The reserve assets used to back systemically important fiat-backed stablecoins will need to be held in the UK as central bank deposits. Even liquid assets such as government bonds and commercial bank deposits will not be permitted. Interest will be payable neither on central bank deposits by the Bank nor to coinholders by issuers. These conditions will remove the main commercial incentive for the creation of most stablecoins; ie, the ability of the issuer to derive revenues from the investment of reserve assets in money markets or interest-bearing bank accounts. The Bank expects issuers in this category to obtain revenues from payment services.
The reserve assets held with the Bank through its real-time gross settlement system will be subject to a statutory trust for the benefit of coinholders. Deposits will be ringfenced from claims on the issuer, including in insolvency. This is consistent with the FCA's proposed approach for the reserves of non-systemic fiat-backed stablecoins.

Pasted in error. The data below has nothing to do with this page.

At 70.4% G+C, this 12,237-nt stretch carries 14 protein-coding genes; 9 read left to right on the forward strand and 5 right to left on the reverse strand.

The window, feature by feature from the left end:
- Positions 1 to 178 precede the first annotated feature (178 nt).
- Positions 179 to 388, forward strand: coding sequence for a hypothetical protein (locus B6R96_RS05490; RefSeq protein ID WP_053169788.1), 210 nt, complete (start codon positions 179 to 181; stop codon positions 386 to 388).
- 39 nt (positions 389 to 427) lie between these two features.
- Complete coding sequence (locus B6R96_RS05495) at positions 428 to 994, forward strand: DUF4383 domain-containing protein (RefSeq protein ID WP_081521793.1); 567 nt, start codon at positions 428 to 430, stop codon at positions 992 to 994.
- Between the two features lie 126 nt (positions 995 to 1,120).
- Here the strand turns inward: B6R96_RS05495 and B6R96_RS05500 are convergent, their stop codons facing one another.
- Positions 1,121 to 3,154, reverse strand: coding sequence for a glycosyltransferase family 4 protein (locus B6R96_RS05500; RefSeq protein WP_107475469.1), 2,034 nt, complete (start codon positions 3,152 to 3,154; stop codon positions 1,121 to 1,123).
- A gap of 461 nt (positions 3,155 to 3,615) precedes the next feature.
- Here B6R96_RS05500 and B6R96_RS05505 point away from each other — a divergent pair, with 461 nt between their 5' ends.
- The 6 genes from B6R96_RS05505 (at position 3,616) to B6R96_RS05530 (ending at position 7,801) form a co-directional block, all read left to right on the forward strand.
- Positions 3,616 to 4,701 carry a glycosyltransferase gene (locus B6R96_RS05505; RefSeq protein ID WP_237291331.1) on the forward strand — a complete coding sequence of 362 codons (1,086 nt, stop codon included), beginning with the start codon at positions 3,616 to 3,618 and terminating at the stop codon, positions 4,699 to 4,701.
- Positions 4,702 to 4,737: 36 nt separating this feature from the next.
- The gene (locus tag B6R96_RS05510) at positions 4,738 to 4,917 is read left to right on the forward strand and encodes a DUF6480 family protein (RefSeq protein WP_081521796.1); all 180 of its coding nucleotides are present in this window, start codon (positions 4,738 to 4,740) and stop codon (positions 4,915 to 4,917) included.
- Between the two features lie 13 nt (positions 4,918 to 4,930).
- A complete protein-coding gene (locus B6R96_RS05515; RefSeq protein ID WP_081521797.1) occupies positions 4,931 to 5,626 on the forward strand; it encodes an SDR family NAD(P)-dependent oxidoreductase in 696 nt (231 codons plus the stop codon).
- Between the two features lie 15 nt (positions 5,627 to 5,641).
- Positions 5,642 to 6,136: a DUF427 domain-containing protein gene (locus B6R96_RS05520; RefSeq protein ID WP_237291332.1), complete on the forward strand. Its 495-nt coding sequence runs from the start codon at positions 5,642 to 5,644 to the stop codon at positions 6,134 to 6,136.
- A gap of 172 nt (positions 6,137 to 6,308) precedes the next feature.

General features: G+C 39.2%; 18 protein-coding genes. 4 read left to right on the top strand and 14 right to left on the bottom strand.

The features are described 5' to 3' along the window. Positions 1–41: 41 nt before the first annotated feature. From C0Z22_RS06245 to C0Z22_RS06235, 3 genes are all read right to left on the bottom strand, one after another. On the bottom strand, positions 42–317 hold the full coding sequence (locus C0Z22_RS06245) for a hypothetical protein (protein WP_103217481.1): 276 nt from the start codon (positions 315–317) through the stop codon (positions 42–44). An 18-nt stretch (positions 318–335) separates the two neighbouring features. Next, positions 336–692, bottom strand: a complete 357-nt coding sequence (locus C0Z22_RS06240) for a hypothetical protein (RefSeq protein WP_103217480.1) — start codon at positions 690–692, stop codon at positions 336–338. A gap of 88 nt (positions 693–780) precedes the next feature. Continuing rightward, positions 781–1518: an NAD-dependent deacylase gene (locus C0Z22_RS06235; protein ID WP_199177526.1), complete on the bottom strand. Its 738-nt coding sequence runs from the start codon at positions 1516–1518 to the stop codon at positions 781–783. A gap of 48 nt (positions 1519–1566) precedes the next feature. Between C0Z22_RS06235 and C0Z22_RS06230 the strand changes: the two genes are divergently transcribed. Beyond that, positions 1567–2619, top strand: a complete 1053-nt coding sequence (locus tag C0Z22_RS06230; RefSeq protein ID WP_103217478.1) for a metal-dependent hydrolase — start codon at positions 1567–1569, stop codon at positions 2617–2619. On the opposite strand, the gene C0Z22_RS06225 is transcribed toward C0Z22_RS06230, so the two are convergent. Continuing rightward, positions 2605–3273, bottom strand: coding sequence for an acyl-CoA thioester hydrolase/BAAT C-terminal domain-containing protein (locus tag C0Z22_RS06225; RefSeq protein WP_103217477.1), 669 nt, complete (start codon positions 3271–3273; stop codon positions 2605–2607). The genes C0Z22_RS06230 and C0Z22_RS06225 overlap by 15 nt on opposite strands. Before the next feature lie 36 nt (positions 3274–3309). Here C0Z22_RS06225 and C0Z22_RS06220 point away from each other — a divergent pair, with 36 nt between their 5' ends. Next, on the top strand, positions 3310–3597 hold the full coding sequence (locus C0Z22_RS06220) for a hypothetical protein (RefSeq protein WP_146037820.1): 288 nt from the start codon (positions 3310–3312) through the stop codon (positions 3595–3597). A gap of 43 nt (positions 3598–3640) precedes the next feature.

The Bank is considering a cap on individual holdings of systemic stablecoins, in line with its proposals to limit the amount of central bank digital currency. This would allow them to be used for day-to-day payments but limit their utility as a store of value and a rival to other forms of money.
The Bank indicates that public/permission less systems are not appropriate for systemic payment systems, given that settlement is probabilistic (undermining settlement finality). It invites comments, but the lack of a central entity with the ability to address settlement risks presents a challenge.